9. The sensor acquisition of claim IS, wherein the SAS docking receptacle additionally omprises a component selected from the group consisting of: a sensor for sensing a physiological ondition, a sensor for sensing an environmental condition, a sensor for sensing a location, an accelerometer; a gyroscope; a magnetometer; a 6-axis and or 9-axis inertia! measurement unit IMU; lectronic components configured for data processing, data storage, data communication, an energy ource, and antenna/e for wireless communications.
20. A dedicated electronic device (DED) comprising: a DED core housing having a onfiguration that is complementary to and matches side walls of a corresponding signal acquisition ystem (SAS) receiving cavity, wherein the DED core housing additionally has a core base wall ized, located and configured to align with and contact a corresponding SAS receiving cavity base wall, and DED core contacts sized, located and arranged to align with and contact conductiveerminals provided on the corresponding SAS receiving cavity base wall.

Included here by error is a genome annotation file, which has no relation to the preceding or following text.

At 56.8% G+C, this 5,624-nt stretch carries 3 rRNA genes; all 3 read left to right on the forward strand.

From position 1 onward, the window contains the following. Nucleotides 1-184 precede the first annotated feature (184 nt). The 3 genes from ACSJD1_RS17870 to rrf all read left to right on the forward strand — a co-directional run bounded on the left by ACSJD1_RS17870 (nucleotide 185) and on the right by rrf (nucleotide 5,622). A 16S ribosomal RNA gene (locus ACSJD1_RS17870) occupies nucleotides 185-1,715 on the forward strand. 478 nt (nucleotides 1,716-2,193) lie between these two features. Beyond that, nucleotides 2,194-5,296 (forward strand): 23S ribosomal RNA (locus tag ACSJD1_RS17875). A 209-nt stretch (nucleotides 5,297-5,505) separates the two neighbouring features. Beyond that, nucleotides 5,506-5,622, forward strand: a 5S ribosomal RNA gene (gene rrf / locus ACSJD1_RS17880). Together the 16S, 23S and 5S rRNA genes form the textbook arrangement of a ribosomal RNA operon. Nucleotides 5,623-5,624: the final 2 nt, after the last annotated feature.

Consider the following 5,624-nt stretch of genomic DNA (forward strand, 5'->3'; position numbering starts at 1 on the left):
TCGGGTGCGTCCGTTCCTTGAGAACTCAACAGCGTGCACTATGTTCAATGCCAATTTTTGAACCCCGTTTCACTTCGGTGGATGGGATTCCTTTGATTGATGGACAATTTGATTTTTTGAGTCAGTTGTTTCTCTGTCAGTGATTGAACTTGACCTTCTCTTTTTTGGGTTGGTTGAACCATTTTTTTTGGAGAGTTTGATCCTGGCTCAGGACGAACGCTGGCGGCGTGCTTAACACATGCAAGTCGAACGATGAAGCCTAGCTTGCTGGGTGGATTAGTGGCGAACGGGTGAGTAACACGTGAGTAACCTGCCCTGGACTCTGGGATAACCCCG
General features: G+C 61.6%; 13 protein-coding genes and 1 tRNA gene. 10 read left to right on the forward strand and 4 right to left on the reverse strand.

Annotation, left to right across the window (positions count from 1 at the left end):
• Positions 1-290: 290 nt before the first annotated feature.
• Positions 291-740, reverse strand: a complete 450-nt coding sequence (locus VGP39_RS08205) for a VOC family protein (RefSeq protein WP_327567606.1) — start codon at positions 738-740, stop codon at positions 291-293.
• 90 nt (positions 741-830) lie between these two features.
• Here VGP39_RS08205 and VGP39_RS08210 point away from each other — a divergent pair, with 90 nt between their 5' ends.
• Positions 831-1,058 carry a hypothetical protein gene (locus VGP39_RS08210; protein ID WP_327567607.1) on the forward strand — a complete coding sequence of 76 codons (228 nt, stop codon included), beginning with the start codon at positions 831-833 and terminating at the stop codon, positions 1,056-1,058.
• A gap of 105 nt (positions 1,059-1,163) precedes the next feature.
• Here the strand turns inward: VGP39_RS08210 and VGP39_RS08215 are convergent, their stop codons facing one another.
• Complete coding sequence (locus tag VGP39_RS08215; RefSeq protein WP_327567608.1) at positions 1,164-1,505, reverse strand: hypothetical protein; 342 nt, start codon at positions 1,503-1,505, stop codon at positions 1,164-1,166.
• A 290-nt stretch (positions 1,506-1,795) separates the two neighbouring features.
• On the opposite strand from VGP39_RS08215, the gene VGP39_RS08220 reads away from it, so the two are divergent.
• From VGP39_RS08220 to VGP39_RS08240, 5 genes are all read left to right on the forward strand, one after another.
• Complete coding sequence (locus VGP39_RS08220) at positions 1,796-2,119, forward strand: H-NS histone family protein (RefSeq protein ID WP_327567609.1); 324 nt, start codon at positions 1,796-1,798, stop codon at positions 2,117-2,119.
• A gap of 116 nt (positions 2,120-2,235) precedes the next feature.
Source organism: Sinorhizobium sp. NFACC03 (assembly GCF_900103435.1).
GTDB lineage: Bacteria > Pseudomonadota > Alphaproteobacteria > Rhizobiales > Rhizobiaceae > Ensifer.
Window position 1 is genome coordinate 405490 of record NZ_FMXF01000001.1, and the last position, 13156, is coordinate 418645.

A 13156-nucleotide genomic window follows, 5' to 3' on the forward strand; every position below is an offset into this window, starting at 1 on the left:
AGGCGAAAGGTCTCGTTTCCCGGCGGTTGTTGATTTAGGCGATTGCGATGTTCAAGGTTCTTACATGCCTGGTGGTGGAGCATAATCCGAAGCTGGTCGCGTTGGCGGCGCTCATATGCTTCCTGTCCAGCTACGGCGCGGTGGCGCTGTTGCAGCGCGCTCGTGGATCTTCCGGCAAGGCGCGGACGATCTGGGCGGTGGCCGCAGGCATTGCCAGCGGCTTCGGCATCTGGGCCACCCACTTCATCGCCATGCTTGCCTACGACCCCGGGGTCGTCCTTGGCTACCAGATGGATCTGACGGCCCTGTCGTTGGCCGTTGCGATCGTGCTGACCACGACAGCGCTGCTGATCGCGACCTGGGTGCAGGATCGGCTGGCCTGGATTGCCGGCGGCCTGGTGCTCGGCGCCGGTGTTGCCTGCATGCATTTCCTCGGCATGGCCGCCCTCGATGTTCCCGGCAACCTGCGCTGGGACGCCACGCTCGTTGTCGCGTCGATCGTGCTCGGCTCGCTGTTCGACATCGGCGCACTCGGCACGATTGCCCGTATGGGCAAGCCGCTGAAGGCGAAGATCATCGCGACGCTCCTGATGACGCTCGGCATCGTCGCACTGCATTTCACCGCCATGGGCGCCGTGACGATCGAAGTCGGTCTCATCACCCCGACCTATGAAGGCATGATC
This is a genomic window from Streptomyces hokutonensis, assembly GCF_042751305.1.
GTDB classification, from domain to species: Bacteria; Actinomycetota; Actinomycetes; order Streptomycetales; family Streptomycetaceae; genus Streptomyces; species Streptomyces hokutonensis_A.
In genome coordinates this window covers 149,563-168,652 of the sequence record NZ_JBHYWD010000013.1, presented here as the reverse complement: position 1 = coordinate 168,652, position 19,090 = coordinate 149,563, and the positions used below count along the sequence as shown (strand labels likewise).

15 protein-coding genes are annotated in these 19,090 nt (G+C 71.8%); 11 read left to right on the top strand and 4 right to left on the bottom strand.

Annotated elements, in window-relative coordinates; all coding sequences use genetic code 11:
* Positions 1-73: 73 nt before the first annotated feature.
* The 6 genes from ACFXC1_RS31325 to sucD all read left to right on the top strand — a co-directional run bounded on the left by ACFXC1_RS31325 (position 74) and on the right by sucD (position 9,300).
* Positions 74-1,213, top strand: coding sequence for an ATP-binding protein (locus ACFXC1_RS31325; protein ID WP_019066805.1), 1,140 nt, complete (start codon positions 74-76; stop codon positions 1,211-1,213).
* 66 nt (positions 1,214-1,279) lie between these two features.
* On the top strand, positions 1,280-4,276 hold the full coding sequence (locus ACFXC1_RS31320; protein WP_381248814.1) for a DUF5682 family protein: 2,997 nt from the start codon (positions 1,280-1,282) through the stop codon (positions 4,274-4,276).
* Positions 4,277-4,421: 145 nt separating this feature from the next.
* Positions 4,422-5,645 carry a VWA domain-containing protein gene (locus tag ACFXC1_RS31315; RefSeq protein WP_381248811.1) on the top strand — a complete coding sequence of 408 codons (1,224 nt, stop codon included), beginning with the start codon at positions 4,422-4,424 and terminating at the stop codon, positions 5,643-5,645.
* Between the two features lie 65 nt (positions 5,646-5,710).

21. The dedicated electronic device (DED) of claim 20, wherein the DED core housing has ateast one alignment boss sized and configured for mating with a complementary internal alignment avity provided in a mating SAS receiving cavity.
22. The dedicated electronic device (DED) of claim 20, wherein the DED core housing additionally comprises a component selected from the group consisting of: a sensor for sensing a physiological condition, a sensor for sensing an environmental condition, a sensor for sensing aocation, an accelerometer; a gyroscope; a magnetometer; a 6-axis and/or 9-axis inertial measurement unit IMU; electronic components configured for data processing, data storage, data ommunication, an energy source, and antenna/e for wireless communications.
23. The dedicated electronic device (DED) of claim 20, wherein the DED core housing dditionally comprises an enlarged exterior rim configured for conveniently detaching the DED ore device from a corresponding SAS docking receptacle.